Growing up during America’s “lost decade” (2000 – 2010) has certainly taken a toll on Generation Y in the United States. This generation lived through the collapse of the tech bubble in 2000 and the financial catastrophe of 2008, that is causing massive economic problems on a global scale until today. One of the outcomes of this continuing crisis, is that Generation Y doesn’t trust the stock market: forty percent of Gen Yers — 18- to 30-year-olds — say they will “never feel comfortable investing in the stock market,” according to a study from MFS Investment Management. Generation Y investors are conservative investors and invest more like their Baby Boomer parents, despite their long-term time horizon, according to the MFS Investing Sentiment Survey.
Below, you can find some of the results MFS has categorized into two groups: the red flagged results can be seen as a threat to the investment climate, the positive signs can be seen as chance for the market: they give direction to the view that GenY is not a lost generation regarding investments on the stock market.
Red Flag: Lack of risk orientation
- 40% of Gen Y agreed with the statement “I will never feel comfortable investing in the stock market.”
- Gen Y investors agreed that they are likely to feel overwhelmed by all the choices they have (54%), put off investment decisions (47%), and consider themselves to be savers more than investors (59%).
- 30% of Gen Y said that their primary investment objective was protecting principal/not losing money, only marginally smaller than those who said their primary goal was growing assets, at 34%.
- Gen Y has allocated more money to cash than other age groups, at 30% on average — nearly as much as they have allocated to U.S. stocks/stock funds (33%).
Red flag: Worried about debt, retirement; spending increasing
- 38% of Gen Y investors say they live paycheck to paycheck and that saving consistently is not an option.
- Gen Y investors were more likely than others to have increased spending on both discretionary (42%) and nondiscretionary (49%) expenses over the past 12 months and add debt as well (36%).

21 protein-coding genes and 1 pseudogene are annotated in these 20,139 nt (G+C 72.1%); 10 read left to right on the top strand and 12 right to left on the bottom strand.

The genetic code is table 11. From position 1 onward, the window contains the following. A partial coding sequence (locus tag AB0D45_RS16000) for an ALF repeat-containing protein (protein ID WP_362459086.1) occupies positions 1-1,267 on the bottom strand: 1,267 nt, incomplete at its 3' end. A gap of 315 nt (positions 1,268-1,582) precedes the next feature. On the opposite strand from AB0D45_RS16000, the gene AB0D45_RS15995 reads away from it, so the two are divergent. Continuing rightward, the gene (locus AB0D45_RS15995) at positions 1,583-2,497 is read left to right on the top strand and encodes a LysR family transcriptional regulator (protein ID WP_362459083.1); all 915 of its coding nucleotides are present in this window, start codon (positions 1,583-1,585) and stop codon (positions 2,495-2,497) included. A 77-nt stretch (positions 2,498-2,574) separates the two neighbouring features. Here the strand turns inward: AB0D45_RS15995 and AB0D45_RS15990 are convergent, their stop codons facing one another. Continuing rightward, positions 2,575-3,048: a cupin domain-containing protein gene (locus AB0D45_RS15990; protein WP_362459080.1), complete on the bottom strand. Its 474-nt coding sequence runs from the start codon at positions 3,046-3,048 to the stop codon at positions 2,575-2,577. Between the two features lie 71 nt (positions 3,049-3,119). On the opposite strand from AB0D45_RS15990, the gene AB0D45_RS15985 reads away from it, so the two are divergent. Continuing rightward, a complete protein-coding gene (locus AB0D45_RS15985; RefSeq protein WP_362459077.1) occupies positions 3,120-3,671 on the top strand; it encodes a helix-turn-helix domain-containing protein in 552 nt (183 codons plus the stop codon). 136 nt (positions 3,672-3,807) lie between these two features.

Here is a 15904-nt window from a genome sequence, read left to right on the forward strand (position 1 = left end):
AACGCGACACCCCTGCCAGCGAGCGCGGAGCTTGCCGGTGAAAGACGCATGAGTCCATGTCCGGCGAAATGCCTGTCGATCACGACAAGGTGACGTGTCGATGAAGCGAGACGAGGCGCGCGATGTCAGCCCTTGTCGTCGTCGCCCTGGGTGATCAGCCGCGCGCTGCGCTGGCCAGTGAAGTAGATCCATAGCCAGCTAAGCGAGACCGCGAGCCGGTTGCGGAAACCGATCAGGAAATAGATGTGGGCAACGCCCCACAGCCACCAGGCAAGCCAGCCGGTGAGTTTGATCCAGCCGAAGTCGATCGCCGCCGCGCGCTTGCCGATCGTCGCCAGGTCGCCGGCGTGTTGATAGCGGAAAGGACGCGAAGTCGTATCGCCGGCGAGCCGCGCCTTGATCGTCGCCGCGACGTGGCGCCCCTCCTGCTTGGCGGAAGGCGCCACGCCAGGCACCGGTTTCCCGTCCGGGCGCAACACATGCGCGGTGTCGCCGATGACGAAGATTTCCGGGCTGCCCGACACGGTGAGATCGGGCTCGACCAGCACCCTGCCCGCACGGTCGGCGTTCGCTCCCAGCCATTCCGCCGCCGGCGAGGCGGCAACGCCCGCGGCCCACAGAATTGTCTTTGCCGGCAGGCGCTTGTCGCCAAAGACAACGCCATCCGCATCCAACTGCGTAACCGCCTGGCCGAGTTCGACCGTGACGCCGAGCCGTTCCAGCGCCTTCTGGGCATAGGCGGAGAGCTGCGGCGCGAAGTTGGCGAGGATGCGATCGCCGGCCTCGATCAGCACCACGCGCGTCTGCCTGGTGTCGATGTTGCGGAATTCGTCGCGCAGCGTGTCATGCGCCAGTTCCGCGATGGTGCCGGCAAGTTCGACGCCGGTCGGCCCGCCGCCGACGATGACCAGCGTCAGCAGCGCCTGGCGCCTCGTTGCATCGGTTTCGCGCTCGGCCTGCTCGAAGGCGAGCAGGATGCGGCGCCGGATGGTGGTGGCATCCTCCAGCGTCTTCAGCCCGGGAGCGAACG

- 41% agreed that they were concerned about the amount of credit card debt their households carry.
- 54% of Gen Y agreed with the statement, “I’m more concerned than ever about being able to retire when I thought,” and 44% agreed with the statement “I have lowered my expectations about the quality of my life in retirement.”
Positive sign: Optimistic and engaged
- 64% and 78% are optimistic about the economy and their own five-year future, respectively.
- Gen Y is more likely than Boomers to say they are very knowledgeable/expert investors, 39%.
- 62% of Gen Y agreed that they enjoy investing.
Positive sign: Open to advice
- Of those who reviewed or rebalanced in the past 12 months, 89% of Gen Y, more than any other age group, reported an advisor playing a key role.
- 69% reported at least consulting with an advisor regarding investment decisions, more than other age group.
- 59% of Gen Y investors have received investment advice in the past 12 months, and 42% report an increased need for investment advice in the past 12 months.
Positive sign: Evidence of a disciplined approach
- 71% report they are disciplined about putting aside money for saving and investing.
- 52% report an increase in savings outside of retirement accounts over the past 12 months.
- 58% agreed with the statement, “Since the downturn, I prefer to pay with cash or debit cards as much as possible.”
Some challenges and opportunities signalled there. But, and this may feel a bit contradictory, Generation Y’ers are heavily invested in stocks, due to a law made in 2006 by the George W. Bush administration. A column at the online WSJ, points out, that the kids will be allright. Click here to go more in-depth and confused about this topic. Stay here if you’re comfortable with the facts&figures we’ve published above. 🙂